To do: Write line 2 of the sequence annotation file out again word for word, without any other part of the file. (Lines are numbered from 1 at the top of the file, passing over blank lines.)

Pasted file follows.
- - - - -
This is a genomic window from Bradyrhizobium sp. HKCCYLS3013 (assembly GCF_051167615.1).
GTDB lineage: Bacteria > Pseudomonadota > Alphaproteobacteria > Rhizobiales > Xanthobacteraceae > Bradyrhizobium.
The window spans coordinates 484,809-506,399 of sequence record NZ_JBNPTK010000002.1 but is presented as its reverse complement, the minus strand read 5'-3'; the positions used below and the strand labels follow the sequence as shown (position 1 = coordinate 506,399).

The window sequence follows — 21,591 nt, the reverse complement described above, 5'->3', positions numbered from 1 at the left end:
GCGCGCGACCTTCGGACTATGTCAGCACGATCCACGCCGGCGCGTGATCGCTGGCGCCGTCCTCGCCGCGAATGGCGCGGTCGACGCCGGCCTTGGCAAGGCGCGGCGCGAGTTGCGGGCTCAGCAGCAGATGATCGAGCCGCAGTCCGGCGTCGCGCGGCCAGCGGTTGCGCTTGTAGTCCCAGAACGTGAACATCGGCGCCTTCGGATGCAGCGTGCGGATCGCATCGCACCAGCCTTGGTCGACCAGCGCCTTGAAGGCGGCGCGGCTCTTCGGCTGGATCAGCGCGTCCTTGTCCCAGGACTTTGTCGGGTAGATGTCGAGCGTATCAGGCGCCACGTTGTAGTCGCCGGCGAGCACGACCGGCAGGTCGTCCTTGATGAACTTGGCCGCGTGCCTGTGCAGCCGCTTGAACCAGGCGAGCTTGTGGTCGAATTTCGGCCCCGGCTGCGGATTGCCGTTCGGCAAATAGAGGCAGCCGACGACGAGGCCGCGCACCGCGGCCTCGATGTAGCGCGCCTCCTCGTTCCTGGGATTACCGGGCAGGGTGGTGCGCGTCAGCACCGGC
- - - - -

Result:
GTDB lineage: Bacteria > Pseudomonadota > Alphaproteobacteria > Rhizobiales > Xanthobacteraceae > Bradyrhizobium.